list_hashtags.append(elem)
        elif elem[0] == '@':
            list_mentions.append(elem)


print_top_tokens_frequencies(list_hashtags, name='Hashtags')

# Results 
The Top 10 Hashtags
#dosanddontsforteachers: 145
#agu17: 101
#newyorkcity: 101
#wednesdaymotivation: 101
#startup: 101
#entrepreneur: 101
#makeyourownlane: 101
#defstar5: 101
#mpgvip: 101
#quotes: 101

print_top_tokens_frequencies(list_mentions, name='Mentions')

# Results
The Top 10 Mentions
@bl00zer: 364
@thetazor: 278
@ssssssierra: 181
@mechapoetic: 109
@helbigmanuel: 101
@scottyresearch: 101
@nasa_above: 101
@eventcloak: 101
@veganyogadude: 101
@imqft: 101

print_top_user_followers(list_tweets, 'followers')

# Results
The Top 10 users with the bigest number of followers
@sciencebeta: 124001
@isaacrthorne: 21489
@MatthieuDugal: 16765
@ggheorghiu: 8892
@Wave80radio: 6348
@karinejoly: 4956
@DatingTipsRocks: 3958
@LittleBurgundy: 2602
@justputmeon: 2380
@jonwas1: 2292

print_top_retweeted_posts(list_tweets_en, 'retweeted')

# Results 
The Top 10 posts retweeted
@Coriana_Hunt  tweet_id: 940210067848269825: 7979
@vaxildian  tweet_id: 940210567410798593: 172
@Armonah_  tweet_id: 940210162878570496: 137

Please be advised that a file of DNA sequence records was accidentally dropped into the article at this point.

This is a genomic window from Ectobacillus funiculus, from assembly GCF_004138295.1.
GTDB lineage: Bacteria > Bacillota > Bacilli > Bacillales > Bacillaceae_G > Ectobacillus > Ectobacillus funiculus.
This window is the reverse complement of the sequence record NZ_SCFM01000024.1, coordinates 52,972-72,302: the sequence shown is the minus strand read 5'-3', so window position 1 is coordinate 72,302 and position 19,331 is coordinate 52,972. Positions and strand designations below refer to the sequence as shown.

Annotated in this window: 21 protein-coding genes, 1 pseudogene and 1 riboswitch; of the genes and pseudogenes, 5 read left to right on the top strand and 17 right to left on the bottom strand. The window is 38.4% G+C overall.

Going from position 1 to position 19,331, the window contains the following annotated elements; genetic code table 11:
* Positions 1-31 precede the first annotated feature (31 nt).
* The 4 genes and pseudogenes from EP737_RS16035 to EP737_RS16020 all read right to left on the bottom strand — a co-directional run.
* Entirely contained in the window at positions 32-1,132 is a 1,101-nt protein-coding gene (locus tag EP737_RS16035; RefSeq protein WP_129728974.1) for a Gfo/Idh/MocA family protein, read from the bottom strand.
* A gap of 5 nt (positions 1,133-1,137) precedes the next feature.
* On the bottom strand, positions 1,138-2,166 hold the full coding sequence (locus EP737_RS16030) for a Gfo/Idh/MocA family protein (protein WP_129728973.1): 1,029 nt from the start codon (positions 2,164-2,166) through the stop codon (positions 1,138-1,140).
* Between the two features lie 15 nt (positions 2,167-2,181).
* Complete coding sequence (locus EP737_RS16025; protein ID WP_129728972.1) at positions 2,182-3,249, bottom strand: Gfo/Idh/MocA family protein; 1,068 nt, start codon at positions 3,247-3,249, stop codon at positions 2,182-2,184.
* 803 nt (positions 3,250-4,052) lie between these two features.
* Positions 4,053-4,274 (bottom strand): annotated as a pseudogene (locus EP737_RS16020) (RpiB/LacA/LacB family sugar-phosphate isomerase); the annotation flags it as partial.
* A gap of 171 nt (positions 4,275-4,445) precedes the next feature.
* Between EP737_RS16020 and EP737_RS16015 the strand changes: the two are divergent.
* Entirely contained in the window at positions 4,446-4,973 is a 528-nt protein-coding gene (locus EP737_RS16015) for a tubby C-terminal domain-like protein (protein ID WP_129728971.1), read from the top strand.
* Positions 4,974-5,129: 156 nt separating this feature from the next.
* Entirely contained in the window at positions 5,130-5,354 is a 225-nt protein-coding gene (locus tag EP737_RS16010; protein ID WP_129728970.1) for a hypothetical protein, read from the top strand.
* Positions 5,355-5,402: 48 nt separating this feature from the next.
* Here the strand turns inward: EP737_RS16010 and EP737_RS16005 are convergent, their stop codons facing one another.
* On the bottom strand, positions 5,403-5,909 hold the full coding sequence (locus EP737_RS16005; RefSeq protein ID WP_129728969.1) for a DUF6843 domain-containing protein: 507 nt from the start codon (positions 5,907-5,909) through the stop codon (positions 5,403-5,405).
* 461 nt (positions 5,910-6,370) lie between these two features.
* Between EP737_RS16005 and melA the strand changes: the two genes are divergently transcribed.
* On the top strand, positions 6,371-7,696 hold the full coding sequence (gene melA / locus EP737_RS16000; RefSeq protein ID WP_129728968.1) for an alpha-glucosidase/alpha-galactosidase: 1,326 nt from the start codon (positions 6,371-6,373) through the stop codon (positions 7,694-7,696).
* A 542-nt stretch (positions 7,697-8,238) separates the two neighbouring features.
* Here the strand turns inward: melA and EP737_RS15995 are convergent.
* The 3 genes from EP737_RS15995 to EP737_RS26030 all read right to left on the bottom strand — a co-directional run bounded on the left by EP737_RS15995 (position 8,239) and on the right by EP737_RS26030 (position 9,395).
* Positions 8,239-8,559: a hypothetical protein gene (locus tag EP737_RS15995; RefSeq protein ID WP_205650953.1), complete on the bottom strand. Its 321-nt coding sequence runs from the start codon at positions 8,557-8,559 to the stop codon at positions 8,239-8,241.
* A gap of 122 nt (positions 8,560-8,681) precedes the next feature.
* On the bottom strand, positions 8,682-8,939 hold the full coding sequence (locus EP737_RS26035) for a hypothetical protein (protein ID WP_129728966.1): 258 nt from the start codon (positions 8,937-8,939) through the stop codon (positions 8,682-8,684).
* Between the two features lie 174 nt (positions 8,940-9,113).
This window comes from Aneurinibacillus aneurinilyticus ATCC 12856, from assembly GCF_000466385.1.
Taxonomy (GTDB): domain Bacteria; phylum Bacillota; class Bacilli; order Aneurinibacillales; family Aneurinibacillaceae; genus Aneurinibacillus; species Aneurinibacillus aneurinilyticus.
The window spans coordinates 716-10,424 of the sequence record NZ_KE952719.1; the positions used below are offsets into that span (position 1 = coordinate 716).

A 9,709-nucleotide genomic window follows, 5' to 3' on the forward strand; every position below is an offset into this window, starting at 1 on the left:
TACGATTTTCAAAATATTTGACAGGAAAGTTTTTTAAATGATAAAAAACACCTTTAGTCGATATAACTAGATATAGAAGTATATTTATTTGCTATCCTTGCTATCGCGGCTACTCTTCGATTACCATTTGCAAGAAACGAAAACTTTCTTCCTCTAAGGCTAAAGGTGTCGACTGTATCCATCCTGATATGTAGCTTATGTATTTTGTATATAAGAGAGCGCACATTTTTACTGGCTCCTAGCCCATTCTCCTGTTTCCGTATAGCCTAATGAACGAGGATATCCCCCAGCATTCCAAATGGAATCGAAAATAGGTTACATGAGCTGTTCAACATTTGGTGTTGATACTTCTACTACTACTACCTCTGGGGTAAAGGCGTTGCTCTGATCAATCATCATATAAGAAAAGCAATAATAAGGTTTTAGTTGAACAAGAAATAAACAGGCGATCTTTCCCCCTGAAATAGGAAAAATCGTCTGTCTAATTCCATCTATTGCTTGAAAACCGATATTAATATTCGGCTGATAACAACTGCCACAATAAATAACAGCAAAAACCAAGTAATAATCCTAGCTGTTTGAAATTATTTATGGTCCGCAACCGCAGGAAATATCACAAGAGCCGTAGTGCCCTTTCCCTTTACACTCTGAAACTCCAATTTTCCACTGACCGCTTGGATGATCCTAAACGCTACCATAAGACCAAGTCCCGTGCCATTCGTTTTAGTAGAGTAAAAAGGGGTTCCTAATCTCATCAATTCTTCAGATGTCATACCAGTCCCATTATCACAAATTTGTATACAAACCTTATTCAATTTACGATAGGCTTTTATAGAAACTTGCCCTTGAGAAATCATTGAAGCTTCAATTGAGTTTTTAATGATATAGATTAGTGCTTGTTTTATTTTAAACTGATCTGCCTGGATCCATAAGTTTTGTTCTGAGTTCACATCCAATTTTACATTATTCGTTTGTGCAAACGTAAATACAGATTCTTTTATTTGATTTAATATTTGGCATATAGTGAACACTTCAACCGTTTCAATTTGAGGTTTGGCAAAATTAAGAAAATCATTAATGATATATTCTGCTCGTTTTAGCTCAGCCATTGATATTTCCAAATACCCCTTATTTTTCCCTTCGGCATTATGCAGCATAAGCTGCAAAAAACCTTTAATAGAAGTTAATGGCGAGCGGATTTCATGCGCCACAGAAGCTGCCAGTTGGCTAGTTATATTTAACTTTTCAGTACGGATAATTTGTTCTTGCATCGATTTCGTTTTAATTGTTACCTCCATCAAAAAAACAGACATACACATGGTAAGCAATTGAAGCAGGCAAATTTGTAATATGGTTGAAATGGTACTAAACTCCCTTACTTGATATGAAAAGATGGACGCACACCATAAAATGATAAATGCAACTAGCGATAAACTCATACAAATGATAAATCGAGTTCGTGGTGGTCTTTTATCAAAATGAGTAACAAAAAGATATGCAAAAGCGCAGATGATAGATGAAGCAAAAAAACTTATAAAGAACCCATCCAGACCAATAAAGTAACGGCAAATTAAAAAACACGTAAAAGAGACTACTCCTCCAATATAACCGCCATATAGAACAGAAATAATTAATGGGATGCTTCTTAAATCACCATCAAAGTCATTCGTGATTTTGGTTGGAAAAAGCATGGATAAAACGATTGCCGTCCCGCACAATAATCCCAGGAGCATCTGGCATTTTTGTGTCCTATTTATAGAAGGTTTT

@pichusophie3698  tweet_id: 940210686717845504: 83
@jeanje_donofrio  tweet_id: 940210228368261121: 29
@TheTazor  tweet_id: 940210503133159424: 23
@Awalyneuh  tweet_id: 940210641947766784: 23
@bconlon101  tweet_id: 940210223968550912: 19
@honda5252  tweet_id: 940210131916038146: 13
@justputmeon  tweet_id: 940210500662525952: 10

We've seen how we can quickly get insights from twitter data, but this is not all we can do with it. We can go a step further by applying more advanced machine algorithm to predict sentiment of tweets and topics.

Topic modelling (LDA)

Latent Dirichlet allocation (LDA) is an algorithm used to predict topics inside a document based on word frequency.  Gensim is python library for topic modelling which is based on LDA algorithm, we're going to use it along with NLTK to produce an LDA model for our dataset.

#!/usr/bin/env python
# -*- coding: utf-8 -*-

from nltk.stem.porter import PorterStemmer
from gensim import corpora, models

# Create p_stemmer of class PorterStemmer
stemmer = PorterStemmer()

texts = []
# stem token
# list_tokenized_tweets a list of lists, each list contains tokens of tweet
for tokenized_tweet in list_tokenized_tweets:

    temed_tokens = [stemmer.stem(i) for i in tokenized_tweet]
    texts.append(temed_tokens)

dictionary = corpora.Dictionary(texts)

corpus = [dictionary.doc2bow(text) for text in texts]

ldamodel = models.ldamodel.LdaModel(corpus, num_topics=8, id2word=dictionary, passes=20)

print(ldamodel.print_topics(num_topics=7, num_words=4))